Correlates of Early vs. Late Onset Criminality: A Life-Course and Self-Control Theory Analysis

Lizabeth Remrey

Abstract


With over 12 million arrests made in 2011, it is no wonder that determining what factors cause criminal offending is of great interest to researchers, government officials, and the general public alike.  For years, researchers have been investigating the onset and frequency of criminal behavior with regards to the age of the offender, with research often indicating that offending begins in early to mid-adolescence and peaks in early adulthood.  A far less researched population of offenders are those in the adult-onset category, or those that do not follow the typical age-crime curve.  This research examines this under-researched area by evaluating risk factors for early (16 years or younger) and late (17 years or older) onset criminality.  The results are reviewed through the lenses of Life-Course and Self-Control theories in order to determine the correlates of early risk factors that predict either early or late criminal onset.  Using the Cambridge Study in Delinquent Development (CSDD), logistic regression was used to examine the relationship between the self-control and life-course variables with age of onset of offending.  Results indicate that the self-control variables, specifically concentration and lying, were the strongest factors predicting the onset of criminal offending; indicating that Self-Control Theory may provide a more suitable explanation for the onset of criminal offending.  Policy implications are discussed.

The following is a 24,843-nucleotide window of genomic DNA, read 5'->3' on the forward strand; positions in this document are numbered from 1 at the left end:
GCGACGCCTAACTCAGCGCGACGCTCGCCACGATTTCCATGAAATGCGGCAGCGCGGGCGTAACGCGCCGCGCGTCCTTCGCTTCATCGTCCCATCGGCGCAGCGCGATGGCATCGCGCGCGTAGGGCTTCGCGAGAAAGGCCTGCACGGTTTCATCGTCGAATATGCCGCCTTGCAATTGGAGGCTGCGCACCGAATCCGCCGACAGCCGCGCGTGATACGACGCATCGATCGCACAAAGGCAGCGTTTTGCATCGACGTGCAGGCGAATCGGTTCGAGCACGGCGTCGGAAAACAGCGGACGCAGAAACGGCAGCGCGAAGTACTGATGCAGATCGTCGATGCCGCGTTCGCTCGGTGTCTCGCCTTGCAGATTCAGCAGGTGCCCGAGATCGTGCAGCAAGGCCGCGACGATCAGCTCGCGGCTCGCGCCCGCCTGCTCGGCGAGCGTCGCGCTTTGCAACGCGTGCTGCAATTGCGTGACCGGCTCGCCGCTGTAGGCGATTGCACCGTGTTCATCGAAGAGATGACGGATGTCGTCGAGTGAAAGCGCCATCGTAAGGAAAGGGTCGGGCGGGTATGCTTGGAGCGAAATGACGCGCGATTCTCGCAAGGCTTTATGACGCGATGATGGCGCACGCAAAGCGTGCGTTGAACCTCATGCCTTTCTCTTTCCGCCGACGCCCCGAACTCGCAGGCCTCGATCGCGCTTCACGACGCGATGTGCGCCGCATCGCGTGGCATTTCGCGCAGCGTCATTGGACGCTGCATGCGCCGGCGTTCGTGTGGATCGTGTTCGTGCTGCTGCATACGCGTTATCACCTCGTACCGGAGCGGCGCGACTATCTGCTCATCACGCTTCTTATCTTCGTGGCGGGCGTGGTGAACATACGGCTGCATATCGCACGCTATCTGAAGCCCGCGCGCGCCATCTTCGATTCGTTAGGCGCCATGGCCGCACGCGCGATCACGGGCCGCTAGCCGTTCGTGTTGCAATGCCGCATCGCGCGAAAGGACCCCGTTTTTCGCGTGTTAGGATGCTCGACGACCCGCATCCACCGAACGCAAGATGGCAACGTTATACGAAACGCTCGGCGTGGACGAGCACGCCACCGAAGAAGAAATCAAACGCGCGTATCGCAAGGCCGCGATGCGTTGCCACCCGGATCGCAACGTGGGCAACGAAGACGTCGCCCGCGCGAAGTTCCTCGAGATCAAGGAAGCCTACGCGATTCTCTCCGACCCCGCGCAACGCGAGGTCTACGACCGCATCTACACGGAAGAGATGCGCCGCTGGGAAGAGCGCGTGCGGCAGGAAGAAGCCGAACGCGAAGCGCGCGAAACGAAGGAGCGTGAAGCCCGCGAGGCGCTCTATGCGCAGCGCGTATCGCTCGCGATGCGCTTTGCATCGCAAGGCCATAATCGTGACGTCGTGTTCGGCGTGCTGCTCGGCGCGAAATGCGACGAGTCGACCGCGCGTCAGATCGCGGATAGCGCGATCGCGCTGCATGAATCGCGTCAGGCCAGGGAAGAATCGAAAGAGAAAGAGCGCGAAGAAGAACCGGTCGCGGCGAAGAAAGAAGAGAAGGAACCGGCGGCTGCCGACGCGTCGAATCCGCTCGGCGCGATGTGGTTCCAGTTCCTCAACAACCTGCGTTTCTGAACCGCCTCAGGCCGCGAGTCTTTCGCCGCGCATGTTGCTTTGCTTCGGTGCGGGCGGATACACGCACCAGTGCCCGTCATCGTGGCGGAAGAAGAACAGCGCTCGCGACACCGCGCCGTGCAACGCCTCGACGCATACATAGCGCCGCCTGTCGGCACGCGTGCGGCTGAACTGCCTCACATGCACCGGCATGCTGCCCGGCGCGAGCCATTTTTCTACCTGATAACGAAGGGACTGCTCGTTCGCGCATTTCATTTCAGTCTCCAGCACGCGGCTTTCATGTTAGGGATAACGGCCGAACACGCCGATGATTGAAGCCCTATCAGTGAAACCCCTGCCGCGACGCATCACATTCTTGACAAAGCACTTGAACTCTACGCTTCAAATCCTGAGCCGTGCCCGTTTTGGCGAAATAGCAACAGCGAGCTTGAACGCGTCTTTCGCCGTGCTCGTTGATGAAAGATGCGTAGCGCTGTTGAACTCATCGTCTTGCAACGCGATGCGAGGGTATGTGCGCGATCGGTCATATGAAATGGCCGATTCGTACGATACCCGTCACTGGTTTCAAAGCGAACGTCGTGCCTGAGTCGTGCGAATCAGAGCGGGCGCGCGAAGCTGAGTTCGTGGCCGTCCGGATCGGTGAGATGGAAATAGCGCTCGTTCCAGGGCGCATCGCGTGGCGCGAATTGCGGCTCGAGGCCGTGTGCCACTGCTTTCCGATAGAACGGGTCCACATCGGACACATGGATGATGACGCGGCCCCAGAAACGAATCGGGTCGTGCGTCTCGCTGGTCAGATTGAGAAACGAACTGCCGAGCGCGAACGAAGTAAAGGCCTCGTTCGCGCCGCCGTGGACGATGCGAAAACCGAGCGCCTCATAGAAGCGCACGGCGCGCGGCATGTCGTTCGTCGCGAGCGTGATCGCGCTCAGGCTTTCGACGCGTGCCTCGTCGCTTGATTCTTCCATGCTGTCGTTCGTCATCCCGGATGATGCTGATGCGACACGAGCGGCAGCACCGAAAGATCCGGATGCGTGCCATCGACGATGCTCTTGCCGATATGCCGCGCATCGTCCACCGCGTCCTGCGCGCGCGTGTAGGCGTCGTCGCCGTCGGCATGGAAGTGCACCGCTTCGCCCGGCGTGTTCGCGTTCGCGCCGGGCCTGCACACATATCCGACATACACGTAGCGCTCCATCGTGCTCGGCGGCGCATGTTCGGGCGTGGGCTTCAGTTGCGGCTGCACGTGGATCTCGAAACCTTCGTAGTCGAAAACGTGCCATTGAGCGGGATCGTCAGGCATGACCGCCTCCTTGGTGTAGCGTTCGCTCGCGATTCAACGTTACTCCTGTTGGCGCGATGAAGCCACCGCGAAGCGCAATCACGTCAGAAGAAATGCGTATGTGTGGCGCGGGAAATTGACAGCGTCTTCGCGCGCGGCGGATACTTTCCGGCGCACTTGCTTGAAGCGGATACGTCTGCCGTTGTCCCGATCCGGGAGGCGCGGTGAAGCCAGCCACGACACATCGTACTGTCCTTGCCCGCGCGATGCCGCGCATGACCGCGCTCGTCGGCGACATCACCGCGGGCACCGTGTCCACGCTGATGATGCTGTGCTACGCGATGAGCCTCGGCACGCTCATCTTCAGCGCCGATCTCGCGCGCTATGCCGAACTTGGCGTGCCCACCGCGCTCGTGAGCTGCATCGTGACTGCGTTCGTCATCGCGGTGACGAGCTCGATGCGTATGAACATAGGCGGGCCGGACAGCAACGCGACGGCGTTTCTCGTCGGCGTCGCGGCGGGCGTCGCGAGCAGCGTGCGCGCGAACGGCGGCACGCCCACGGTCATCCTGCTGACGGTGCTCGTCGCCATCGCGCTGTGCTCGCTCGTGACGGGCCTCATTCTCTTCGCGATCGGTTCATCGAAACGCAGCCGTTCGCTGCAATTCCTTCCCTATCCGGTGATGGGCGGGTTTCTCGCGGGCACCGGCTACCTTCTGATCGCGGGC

Keywords


Onset of Criminality; Life-Course Theory; Self-Control Theory

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